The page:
I had a drain whose flow was, at best, about 1/2 gal. a day. I opened the cleanout and ran a snake down the drain line. The snake would go about 10 ft. and hit a dead end. So I resorted to drain cleaner for a week. That didn’t get it done either.
Fortunately, the clog was in a seldom used sink. Unfortunately, it started to look like one of those knock-out-the-wallplaster-and-replace-the-pipe kind of repairs. But before I resorted to that route, I decided to try one more approach to the problem. Here is how I opened the drain in just a few minutes.
I found a 12-ft. length of vinyl tubing that was just large enough in diameter to slip over the snake. I left about 3 in. of the tubing protruding past the nose of the snake. Then I ran the snake, tubing and all, down the drain until it encountered the obstruction. In effect, the snake acted as reinforcement to deliver the tube to the blockage.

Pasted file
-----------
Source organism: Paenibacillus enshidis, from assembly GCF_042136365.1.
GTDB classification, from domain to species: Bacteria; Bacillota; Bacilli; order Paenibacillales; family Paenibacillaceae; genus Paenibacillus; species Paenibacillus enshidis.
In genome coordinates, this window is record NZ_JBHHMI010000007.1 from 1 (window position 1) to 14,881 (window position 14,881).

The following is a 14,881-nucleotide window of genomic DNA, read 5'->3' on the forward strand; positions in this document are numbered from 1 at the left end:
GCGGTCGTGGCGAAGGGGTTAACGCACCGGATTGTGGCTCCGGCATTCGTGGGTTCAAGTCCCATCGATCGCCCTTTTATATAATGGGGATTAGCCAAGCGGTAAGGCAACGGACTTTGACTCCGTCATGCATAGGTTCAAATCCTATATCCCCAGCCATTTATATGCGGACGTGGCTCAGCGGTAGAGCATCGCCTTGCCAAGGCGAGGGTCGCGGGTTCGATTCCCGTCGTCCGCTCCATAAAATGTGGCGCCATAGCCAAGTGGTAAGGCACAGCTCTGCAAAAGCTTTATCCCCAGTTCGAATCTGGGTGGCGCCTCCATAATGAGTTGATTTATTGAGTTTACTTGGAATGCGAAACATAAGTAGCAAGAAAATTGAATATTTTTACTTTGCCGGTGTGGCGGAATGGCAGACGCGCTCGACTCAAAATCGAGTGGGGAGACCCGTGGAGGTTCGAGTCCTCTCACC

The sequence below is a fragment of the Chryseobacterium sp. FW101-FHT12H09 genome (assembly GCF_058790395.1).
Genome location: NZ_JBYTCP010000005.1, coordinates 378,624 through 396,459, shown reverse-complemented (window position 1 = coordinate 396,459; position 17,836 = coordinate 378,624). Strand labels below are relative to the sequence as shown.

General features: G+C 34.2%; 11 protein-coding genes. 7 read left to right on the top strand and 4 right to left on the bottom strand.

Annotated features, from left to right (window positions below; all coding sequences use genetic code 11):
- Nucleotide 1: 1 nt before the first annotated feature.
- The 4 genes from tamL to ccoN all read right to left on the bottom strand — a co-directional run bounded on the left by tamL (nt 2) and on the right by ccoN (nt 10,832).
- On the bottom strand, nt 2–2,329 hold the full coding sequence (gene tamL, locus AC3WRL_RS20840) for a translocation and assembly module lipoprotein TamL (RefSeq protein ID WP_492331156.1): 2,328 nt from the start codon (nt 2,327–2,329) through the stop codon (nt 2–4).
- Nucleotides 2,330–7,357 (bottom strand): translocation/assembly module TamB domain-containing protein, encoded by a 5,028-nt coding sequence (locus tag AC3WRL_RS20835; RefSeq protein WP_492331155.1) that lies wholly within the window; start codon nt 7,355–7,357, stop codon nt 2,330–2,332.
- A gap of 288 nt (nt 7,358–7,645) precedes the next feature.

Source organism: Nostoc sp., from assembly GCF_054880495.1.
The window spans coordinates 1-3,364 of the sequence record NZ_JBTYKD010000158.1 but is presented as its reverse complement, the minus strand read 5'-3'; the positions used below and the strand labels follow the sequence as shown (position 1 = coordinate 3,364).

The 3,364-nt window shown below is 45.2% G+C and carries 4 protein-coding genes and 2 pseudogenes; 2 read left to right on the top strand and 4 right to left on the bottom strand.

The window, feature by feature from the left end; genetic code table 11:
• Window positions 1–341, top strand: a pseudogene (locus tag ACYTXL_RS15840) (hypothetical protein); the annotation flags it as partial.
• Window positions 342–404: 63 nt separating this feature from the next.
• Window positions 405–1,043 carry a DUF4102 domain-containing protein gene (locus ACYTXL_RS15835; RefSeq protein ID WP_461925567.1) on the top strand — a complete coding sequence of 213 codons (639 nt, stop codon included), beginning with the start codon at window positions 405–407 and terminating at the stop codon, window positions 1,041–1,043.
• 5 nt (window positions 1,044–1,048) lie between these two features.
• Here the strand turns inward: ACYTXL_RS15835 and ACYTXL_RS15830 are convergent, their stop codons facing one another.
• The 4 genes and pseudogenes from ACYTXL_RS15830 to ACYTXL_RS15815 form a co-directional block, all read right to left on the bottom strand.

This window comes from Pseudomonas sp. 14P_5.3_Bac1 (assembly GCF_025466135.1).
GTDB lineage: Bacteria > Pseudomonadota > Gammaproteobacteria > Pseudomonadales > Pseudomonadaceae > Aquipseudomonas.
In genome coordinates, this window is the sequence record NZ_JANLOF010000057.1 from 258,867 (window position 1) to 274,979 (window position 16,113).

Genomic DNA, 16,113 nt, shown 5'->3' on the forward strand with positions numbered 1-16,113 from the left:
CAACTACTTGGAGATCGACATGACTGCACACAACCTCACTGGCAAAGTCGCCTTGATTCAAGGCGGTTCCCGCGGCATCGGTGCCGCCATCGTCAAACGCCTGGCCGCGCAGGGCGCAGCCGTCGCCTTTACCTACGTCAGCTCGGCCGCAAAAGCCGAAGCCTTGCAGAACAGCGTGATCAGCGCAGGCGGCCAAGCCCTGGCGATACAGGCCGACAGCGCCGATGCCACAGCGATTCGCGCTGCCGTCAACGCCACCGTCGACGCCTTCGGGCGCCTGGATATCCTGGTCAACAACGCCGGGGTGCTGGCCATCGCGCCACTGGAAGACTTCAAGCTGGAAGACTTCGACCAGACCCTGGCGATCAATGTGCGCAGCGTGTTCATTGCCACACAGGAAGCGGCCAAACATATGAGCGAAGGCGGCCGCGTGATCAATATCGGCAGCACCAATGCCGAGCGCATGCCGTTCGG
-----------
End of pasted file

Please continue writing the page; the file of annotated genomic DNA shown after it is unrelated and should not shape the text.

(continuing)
Next, I turned on my compressor, set the air-pressure gauge to 35 psi and inserted the tip of my blow gun into the free end of the vinyl tubing. I pulled the trigger on the blow gun, sending a blast of air down the tube. In seconds, the sound of swirling water going down the drain filled the room.
You might ask, “Doesn’t this run the risk of damaging the drain lines?” My reasoning was that because the pipe is open to the atmosphere by way of the roof vents, no real pressure build-up takes place in the overall pipe system. It’s very important, however, to put a rag over any nearby drain opening and over where the snake enters the drain line to trap any sediment that might blow back. Taking this step is especially important if you’ve used any corrosive drain cleaners, which can burn skin and eyes. Protect yourself with goggles and gloves.
Peter F. Lott, Kansas City, MO